As Formula 1’s Russian Grand Prix entered its final lap this past weekend, Daniel Dohotaru, a Romanian F1 fan, thought he was a lock to win a PokerStars prize package to play in the upcoming European Poker Tour (EPT) in Prague. But he could only watch in horror as race shenanigans conspired to rob him of his win.
Here’s what happened.
The Big Race
Hundreds of people paid $2 to take part in a promotion being put on by PokerStars and BetStars, called The Big Race. Entrants were randomly assigned a driver, and if their driver won the race, their two bucks would be turned into a €7,200 ($8,200) prize package to play in EPT Prague in December.
Entering the final lap of the race, Dohotaru’s driver, Valterri Bottas, was leading the race and on course to take the checkered flag in Russia.
But suddenly, team orders came down from the top. Mercedes brass made the radio call to Bottas, ordering him to move over and allow teammate Lewis Hamilton to take the lead and the victory. Hamilton is leading the driver’s championship, and another win would all but secure the title, meaning a Bottas victory was not in the team’s best interests.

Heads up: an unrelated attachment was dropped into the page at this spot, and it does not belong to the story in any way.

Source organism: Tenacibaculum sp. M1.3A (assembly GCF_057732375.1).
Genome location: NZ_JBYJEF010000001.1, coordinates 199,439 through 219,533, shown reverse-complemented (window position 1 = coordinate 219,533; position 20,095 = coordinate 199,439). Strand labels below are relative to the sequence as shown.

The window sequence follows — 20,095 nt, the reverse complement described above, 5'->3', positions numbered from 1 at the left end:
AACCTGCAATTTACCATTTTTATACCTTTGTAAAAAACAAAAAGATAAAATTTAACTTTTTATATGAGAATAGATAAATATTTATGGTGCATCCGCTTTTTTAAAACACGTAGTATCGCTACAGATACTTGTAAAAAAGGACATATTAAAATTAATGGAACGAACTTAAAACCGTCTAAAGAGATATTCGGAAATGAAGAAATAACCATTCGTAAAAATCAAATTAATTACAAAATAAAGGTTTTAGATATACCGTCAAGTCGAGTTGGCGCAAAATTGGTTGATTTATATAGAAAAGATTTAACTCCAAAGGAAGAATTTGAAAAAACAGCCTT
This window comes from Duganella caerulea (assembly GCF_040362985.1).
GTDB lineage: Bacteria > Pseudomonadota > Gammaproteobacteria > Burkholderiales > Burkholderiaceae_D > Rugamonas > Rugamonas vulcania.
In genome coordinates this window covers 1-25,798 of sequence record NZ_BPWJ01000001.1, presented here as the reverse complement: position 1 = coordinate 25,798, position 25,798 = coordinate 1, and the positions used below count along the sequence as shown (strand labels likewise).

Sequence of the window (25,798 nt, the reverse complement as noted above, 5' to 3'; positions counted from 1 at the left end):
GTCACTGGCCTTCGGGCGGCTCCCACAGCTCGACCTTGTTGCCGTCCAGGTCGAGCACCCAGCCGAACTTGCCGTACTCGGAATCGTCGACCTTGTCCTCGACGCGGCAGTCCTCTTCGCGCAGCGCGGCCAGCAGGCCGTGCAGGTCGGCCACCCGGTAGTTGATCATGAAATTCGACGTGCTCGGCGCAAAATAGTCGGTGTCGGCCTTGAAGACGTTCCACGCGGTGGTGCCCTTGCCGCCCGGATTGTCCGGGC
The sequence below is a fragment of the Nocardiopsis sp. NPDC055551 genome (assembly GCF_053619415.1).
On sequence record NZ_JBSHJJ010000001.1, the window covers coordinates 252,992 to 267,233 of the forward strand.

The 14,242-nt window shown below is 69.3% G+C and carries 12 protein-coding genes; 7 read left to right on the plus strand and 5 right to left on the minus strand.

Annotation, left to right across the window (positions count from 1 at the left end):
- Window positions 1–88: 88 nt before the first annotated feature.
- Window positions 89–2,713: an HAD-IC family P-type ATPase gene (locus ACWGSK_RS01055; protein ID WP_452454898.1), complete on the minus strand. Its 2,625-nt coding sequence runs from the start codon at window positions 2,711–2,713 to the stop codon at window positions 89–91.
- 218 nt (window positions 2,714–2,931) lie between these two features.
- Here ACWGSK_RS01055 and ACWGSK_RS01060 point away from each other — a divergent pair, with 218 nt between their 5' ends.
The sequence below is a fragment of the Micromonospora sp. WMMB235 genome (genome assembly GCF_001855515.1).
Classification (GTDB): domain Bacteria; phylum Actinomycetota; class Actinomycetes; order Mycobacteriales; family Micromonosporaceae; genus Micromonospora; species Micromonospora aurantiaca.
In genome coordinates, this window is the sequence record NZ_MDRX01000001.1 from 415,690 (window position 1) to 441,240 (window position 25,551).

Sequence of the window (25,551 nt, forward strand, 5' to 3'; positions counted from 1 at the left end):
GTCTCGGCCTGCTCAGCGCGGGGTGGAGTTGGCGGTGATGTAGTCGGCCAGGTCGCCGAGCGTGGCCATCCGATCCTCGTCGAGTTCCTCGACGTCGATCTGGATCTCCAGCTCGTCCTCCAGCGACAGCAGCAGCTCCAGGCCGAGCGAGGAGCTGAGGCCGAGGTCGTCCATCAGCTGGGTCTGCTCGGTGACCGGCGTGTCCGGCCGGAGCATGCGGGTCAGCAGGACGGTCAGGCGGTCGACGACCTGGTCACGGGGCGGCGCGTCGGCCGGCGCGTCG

Such race antics are common in F1, something Dohotaru was all too well aware of going in.
“I was really excited when Bottas had pole position and then, when I read what might happen, not so much”, the poker enthusiast from Bucharest told The Express.
Hamilton’s win meant that Roberta Ban was instead the lucky winner of the promotion, so she’ll be jetting off to Prague in December to test her luck at the poker tables.
From Bad Beat to Good Karma?
With his man finishing in second place, Dohoratu assumed he was out of luck. But, perhaps taking pity on him, or perhaps realizing that the result wasn’t exactly fair and recognizing an opportunity to restock some corporate karma points, PokerStar and BetStars pulled something of a surprise switch themselves.
The poker and betting operators decided that they would award a second prize package to Dohotaru, the robbed Romanian race fan.
“I was hoping they would allow the race to play out, but it wasn’t to be,” Dodoratu told The Express. “My wife was so disappointed, and PokerStars gets in touch telling me that even though my driver came in second, I will also receive a PokerStars EPT Prague package.”
The two poker amateurs now have the chance of a lifetime to turn their two dollar investment into life-changing money.
Last year’s EPT Prague saw Frenchman Kalidou Sow, a relatively unknown low-stakes player, take home €675,000 ($780,000) for topping a field of 855 entrants in the €5,300 ($6,000) Main Event.
EPT Prague will be held from Dec 7–18 at the Casino Atrium and will feature a total of 30 events, ranging in buy-ins from €330 ($376) to the €50,000 ($57,000) High Roller Event.
Last year, American Timothy Adams took down the High Roller event for a $652,257 top prize.